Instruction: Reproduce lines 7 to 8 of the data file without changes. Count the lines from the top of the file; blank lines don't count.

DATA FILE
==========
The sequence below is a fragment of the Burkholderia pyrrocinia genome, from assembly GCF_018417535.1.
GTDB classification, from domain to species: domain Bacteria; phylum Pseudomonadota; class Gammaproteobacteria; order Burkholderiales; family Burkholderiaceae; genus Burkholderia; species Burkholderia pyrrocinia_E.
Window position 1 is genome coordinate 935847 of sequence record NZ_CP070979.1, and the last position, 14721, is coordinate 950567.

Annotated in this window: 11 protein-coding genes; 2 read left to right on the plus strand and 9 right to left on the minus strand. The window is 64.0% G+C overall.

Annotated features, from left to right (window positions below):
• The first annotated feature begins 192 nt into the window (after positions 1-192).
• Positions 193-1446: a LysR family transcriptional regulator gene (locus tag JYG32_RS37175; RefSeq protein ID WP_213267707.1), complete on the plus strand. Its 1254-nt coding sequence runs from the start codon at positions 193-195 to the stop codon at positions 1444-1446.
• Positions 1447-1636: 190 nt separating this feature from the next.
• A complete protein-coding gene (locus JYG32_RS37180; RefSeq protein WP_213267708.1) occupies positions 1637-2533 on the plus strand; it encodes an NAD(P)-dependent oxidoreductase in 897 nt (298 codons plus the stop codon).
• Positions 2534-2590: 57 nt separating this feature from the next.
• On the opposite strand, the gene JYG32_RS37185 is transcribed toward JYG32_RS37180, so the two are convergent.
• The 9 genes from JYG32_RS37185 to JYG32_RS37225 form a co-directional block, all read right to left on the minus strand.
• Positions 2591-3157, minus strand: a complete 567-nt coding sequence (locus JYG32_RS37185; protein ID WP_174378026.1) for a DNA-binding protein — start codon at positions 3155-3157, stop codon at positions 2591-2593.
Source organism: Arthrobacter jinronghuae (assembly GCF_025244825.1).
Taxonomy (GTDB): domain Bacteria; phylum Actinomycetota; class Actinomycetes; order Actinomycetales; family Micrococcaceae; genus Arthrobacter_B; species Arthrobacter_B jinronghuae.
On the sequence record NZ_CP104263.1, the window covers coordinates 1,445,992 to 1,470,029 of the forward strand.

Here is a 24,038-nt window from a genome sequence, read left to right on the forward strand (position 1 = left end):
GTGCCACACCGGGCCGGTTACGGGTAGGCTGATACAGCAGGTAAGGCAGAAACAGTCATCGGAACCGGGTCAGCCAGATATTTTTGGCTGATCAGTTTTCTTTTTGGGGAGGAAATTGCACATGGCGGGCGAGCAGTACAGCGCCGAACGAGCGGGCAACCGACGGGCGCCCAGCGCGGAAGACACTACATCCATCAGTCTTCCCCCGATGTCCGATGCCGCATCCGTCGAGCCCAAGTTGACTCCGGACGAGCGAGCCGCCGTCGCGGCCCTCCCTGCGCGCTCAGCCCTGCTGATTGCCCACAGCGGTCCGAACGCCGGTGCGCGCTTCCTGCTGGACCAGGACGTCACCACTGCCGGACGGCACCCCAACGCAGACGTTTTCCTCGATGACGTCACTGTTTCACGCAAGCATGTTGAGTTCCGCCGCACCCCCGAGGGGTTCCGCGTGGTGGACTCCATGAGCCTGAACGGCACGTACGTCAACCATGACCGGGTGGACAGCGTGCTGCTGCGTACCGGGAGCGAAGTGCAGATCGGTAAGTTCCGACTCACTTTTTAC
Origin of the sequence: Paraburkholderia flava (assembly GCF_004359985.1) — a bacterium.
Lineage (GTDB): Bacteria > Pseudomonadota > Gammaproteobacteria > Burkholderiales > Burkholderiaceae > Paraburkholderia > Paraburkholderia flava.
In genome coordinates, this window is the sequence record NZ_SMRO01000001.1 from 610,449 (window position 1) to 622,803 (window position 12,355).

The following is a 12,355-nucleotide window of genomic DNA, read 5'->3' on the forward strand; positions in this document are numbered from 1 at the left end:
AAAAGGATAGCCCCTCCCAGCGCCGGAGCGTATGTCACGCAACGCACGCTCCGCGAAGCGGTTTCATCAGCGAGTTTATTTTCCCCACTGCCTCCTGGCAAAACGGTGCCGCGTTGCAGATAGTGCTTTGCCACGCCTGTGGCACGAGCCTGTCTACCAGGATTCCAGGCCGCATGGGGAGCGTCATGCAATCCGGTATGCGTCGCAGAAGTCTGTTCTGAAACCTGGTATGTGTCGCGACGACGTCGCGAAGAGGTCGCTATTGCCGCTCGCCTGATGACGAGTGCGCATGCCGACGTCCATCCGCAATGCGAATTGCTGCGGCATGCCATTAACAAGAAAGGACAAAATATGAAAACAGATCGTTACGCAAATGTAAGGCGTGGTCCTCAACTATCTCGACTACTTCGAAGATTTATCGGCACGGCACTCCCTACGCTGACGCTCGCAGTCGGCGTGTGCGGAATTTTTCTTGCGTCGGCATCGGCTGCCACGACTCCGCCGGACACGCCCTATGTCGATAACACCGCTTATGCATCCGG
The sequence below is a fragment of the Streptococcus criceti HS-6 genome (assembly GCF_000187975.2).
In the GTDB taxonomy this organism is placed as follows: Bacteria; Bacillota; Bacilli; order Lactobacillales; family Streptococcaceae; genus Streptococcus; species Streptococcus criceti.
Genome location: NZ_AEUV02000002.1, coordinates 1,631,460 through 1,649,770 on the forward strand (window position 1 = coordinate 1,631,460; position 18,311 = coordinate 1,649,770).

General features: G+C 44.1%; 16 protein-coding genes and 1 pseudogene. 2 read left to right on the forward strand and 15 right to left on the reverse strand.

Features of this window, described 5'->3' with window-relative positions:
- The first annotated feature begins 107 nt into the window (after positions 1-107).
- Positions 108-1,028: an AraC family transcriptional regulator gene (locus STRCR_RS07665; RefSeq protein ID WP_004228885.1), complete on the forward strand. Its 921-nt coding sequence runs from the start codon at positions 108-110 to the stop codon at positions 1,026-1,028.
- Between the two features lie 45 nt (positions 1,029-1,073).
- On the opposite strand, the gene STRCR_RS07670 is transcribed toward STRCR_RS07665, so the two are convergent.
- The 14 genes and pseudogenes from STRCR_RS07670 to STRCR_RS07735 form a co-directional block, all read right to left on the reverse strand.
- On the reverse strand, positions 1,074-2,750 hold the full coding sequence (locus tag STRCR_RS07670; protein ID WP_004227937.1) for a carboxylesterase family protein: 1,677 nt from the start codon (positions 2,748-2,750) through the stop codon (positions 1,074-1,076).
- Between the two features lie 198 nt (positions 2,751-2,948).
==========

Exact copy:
• Positions 193-1446: a LysR family transcriptional regulator gene (locus tag JYG32_RS37175; RefSeq protein ID WP_213267707.1), complete on the plus strand. Its 1254-nt coding sequence runs from the start codon at positions 193-195 to the stop codon at positions 1444-1446.
• Positions 1447-1636: 190 nt separating this feature from the next.